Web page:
Inside the walls of the castle is Carisbrooke Castle Museum, a local history museum run by an independent Charitable Trust.

Carisbrooke Princess

The Museum is free to enter and has over 27,000 items connected with the Isle of Wight. It includes social history, medieval history, King Charles I and his bedroom and examples of letters he wrote, costumes to try on, photographs etc – make sure you take some small change with you, as the kids loved flinging the coins with the mini trebuchet.

Isaac Soldier

We are English Heritage members which gives us unlimited access to over 400 historic places for a whole year and find it a great way of saving money on days out. Find out more about membership here.

Do you enjoy visiting castles with the kids?

Country Kids

26 thoughts on “A Visit to Carisbrooke Castle with English Heritage

  1. Those shots are great. What a great day out for kids to see new things and learn. I love castles.

  2. So cute all dressed up! There’s a lot to do here it’s definitely a full day out, we would love this. We’ve never been to the Isle of Wight I’d really love to go! #CountryKids

  3. I love visiting castles every weekend when I am home and though I am an English Heritage member I am yet to utilise the member except for the stonehenge

  4. What a great place to use your membership. It is fascinating to read the history through your post on Charles 1 and his love of the donkeys. I can see why the kids would enjoy it too with plenty of places to explore and climb and imaginary games to be played. A little dressing up always brings history to life and it looks like there were plenty of opportunities here.

    Thank you for sharing with me on #CountryKids

  5. I do love it there, spent so many summers running around the place but I’d remembered it as being about 10 times the size that it actually is. Childhood memories play tricks on adults. The donkey on the wheel is a memory I’ve kept for well over 40 years It’s a magical place for kids to explore #CountryKids

  6. Do you know, I have a friend on IOW but have never visited! They operate the theme park there, so that’s all I’ve ever imagined. Your pictures show a completely different side and I’d love to visit now.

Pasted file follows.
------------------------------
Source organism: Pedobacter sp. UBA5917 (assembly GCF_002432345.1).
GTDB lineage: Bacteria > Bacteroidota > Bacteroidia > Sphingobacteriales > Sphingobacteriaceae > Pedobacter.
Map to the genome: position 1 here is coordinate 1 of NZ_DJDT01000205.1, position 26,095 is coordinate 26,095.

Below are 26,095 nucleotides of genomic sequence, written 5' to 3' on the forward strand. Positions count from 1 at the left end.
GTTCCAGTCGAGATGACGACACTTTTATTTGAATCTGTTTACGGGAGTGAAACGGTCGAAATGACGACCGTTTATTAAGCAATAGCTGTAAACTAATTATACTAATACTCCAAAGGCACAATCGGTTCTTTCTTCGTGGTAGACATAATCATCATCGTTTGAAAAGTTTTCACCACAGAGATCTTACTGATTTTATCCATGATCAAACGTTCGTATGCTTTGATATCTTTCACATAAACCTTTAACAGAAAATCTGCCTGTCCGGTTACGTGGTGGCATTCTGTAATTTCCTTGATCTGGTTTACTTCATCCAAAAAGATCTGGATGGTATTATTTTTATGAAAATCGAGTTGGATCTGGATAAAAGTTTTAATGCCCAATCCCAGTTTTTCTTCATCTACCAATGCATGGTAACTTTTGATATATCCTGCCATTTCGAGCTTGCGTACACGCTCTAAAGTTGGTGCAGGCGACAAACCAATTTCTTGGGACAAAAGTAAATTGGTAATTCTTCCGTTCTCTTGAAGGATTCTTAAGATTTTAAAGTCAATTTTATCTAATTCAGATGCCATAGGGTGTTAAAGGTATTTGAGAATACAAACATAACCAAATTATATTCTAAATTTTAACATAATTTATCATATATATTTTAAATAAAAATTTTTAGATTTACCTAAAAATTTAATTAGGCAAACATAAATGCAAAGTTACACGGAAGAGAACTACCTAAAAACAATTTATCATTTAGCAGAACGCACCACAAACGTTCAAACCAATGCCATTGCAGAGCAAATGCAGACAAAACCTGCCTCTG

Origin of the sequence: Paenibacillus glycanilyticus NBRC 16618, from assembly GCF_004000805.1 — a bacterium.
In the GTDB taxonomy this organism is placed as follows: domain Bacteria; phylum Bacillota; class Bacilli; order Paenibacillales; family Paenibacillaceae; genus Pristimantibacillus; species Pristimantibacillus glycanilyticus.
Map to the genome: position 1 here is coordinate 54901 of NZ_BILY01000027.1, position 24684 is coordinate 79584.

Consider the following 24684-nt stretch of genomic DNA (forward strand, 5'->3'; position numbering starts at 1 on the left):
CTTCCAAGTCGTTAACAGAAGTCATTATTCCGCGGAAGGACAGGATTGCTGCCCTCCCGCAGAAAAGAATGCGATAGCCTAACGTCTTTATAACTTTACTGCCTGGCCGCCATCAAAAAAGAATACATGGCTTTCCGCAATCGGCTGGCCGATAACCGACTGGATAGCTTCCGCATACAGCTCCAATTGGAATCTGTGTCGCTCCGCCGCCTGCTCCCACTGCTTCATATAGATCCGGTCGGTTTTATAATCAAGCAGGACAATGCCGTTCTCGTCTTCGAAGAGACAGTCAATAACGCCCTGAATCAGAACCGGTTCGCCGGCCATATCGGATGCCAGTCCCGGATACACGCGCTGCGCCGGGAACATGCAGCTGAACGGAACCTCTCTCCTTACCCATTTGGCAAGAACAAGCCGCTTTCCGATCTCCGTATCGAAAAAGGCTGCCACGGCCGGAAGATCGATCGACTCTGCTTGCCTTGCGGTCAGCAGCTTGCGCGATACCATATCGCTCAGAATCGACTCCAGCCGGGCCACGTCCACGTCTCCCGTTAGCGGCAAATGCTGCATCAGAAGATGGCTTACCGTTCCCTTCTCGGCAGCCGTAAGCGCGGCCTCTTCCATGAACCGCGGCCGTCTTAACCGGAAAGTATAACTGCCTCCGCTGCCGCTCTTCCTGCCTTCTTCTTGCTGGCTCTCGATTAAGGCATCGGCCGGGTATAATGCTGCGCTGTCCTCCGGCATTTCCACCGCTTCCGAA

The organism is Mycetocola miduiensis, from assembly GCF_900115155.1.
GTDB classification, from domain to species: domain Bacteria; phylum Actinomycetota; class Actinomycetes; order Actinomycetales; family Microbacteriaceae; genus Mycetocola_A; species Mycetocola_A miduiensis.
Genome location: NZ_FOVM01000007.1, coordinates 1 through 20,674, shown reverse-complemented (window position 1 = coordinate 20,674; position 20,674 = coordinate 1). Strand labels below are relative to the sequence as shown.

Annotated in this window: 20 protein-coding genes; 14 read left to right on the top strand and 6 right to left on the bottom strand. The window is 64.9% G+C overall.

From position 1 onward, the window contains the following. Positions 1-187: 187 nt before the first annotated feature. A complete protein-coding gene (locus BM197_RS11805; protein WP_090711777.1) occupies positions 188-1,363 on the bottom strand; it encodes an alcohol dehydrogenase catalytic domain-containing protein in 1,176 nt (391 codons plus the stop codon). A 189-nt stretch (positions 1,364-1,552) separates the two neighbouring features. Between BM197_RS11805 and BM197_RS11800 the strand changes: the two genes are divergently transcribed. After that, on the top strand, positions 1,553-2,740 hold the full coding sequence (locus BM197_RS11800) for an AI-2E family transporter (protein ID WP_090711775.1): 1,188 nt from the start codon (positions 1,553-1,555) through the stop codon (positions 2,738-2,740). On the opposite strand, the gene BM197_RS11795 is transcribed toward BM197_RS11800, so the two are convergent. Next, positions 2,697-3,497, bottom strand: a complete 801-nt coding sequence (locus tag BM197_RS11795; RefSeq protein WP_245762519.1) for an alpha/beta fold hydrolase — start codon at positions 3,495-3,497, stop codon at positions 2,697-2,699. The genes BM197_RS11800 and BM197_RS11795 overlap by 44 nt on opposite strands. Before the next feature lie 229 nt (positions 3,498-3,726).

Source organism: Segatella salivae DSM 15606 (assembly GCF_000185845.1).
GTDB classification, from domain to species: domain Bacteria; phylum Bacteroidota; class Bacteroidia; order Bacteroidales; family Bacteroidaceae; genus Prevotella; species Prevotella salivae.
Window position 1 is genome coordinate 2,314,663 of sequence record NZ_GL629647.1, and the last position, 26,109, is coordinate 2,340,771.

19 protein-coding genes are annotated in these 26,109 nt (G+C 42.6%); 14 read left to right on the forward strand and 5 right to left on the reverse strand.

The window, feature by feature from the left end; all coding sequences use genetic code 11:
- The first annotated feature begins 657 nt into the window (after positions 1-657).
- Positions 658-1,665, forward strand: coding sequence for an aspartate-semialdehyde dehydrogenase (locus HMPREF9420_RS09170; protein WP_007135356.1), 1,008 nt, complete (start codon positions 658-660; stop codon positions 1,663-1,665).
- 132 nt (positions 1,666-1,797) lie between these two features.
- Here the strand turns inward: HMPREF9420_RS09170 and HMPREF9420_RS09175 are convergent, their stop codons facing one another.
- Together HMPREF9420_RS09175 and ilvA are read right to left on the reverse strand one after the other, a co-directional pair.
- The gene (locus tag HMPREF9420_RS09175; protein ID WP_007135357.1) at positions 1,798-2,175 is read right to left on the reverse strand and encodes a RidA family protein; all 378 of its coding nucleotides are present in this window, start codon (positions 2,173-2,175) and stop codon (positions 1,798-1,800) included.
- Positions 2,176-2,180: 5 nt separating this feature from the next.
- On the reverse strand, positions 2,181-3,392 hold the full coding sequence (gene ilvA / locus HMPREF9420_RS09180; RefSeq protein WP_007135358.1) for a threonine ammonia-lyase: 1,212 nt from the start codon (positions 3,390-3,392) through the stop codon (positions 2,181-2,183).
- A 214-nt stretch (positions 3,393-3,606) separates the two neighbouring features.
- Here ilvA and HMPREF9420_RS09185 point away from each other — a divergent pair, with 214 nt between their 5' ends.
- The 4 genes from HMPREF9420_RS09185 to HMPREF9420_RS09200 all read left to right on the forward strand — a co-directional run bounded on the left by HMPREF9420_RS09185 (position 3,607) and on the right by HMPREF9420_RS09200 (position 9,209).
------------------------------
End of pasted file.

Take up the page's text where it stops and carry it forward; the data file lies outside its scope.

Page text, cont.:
7. We love visiting castles with our son and this looks great. I love the fact the kids can dress up and let their imagination run wild. That’s certainly not something I haven’t seen at other castles!

  8. We wondered about visiting here when we were on the Isle Of Wight, looks great and I will add this to a place to visit when we visit there again

  9. We didn’t manage to visit Carisbrooke Castle on our recent holiday but it’s somewhere I’d like to visit in the future. It looks like there is plenty to do and see there and having a dressing up room is always fun. I quite like the fact there are safety railings too! #countrykids

  10. I love how so many historic buildings have dressing up and activities for kids these days, it makes them so much more easy to visit with kids which means as a grown up you actually get to go to places you fancy too!

  11. We love castle visits as a family. As many remain untouched structurally it really gives the kids a feel for what it was like so many years ago. This place looks like a fab castle

  12. this place looks brilliant! I love visiting castles and historic buildings and reading all the info boards when there. so good they had a dressing up room for the kids as well – makes it all the more fun for them 🙂